Potato Patch Falls can be found right next to the Potato Patch backcountry campground in Pictured Rocks National Lake Shore in Michigan 8 miles north east of Munising Falls. I do not think the name is official. I am just following the lead of this person. The falls has several parts. The plunge is 20+ feet high. Above this there is a cascade that drops several feet. Below the plunge there is a long slide that is at least 30 feet high. You could probably get to the base of the falls, but due to the number of trees you probably would not be able to see the whole falls. The falls is just a short distance from the Lake Shore Trail head at Miners beach. You just have to hike up the hill to see the falls. The lake shore trail passes right over the top of the falls.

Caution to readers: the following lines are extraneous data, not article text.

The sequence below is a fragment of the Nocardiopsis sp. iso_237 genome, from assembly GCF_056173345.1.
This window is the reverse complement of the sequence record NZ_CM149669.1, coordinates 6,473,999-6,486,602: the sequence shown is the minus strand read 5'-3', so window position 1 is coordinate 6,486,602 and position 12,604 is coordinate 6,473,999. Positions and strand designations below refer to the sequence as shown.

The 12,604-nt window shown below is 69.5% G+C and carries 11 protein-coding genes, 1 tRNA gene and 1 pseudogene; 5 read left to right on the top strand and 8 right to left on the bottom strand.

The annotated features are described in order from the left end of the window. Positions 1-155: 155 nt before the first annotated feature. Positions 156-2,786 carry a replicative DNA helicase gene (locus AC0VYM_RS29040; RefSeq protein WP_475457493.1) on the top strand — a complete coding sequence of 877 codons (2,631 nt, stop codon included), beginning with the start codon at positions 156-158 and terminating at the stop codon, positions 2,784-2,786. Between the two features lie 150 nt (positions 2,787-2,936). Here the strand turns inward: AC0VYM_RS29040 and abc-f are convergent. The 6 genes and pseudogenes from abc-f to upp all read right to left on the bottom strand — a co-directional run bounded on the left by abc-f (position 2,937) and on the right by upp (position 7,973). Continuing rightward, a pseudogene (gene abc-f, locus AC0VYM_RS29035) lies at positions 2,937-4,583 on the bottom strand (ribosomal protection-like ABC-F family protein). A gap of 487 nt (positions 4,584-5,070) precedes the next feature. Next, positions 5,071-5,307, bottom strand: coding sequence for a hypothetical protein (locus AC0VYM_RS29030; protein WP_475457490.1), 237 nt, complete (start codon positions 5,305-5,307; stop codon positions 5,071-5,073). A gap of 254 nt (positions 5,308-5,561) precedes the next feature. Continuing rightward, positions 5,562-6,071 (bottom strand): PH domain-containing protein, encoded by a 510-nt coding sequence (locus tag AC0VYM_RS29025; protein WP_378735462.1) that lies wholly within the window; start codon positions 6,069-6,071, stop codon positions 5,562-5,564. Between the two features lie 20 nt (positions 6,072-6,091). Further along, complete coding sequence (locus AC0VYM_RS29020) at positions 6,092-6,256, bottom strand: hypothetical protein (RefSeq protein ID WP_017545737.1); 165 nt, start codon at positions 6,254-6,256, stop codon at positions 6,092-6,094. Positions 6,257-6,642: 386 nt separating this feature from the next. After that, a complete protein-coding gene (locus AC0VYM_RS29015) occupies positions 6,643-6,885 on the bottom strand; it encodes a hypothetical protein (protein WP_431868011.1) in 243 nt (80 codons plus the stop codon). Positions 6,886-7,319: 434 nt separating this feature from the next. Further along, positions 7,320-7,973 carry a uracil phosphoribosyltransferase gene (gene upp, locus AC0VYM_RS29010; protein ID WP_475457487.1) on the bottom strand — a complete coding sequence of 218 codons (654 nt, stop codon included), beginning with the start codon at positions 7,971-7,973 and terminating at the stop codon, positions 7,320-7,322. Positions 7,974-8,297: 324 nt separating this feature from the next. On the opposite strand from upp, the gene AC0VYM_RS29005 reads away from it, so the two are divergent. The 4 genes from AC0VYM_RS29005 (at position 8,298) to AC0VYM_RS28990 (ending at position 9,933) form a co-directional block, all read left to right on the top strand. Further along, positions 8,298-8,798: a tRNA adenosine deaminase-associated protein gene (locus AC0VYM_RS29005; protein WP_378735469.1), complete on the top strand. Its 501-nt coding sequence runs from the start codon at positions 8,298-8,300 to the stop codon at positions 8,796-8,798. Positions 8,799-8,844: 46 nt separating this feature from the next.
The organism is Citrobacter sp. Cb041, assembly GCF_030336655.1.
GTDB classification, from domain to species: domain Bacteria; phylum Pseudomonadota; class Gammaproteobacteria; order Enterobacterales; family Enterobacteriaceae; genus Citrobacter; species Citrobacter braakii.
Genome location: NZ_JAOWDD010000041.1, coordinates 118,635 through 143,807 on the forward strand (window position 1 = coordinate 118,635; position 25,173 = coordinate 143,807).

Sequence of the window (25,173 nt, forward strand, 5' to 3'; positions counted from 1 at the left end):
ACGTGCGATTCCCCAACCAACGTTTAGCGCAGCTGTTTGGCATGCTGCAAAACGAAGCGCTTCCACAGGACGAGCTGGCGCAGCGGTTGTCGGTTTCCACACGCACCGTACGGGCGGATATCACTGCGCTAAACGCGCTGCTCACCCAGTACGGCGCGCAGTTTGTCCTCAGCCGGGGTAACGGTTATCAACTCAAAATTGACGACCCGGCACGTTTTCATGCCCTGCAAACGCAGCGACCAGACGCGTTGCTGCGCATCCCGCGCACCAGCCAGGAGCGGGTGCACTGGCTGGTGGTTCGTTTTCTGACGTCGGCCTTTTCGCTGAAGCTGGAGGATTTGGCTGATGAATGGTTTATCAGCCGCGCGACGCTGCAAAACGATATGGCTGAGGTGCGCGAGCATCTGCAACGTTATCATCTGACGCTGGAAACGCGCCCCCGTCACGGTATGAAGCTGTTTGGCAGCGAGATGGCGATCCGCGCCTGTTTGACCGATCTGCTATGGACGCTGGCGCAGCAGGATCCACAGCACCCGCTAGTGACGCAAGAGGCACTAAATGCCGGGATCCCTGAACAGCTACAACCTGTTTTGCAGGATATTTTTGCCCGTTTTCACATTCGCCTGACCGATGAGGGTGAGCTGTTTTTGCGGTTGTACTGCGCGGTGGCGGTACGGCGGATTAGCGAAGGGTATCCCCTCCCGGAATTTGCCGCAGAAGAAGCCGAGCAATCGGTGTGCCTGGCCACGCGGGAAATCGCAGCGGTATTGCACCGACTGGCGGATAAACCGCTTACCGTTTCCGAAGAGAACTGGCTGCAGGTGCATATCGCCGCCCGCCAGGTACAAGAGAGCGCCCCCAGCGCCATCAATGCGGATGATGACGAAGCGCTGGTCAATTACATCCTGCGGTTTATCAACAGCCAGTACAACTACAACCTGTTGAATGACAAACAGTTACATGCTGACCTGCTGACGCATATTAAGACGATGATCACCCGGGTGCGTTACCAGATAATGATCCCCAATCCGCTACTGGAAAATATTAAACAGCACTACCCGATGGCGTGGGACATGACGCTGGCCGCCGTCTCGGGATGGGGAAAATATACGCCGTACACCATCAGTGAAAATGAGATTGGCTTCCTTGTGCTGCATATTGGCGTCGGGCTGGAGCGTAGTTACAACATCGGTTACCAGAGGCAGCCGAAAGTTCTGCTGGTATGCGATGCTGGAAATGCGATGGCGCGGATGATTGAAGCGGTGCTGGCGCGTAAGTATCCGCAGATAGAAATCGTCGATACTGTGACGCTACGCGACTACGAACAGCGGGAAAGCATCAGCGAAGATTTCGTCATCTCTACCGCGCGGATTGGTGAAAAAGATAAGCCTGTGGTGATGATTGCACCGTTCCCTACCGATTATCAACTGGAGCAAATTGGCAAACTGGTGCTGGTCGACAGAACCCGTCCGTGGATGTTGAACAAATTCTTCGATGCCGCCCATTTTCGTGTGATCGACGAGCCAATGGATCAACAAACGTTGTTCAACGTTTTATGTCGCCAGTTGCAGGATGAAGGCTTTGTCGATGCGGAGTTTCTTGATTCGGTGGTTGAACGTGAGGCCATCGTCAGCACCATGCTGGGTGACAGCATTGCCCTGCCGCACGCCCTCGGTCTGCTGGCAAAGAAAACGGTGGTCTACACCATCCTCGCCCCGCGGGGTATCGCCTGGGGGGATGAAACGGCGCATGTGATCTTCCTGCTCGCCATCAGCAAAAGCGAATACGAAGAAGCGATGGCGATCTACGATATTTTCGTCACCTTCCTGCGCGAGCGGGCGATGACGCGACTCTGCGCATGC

Ranney Falls


May 2011

Ranney Falls is located on the Trent River in Ferris Provincial Park. The falls is only 2 meters high, but it is nearly 100m wide. The Trent River races over this falls. Often streams are a bit sluggish just above a waterfall, but not so in this cae.

There are not a lot of opportunities to explore the falls. A trail follows the rim of the gorge. There are stairs leading down to a vantage point near the lip of the falls. There does not appear to be any other way into the gorge, and it does not look like it would be safe anyway. Downstream of the falls is the Ranney Gorge. A pedestrian suspension bridge spans the gorge. You can get a nice, but distant view of the falls from the bridge. The bridge is fun all by itself. It is 10m above the water, and sways when people cross it or the wind blows.

Rapid River Falls


May 2012

Rapid River Falls is a series of small step falls on the Rapid River. The largest drop is perhaps two feet high. In typical water levels kids can safely wade across the river above and below the falls.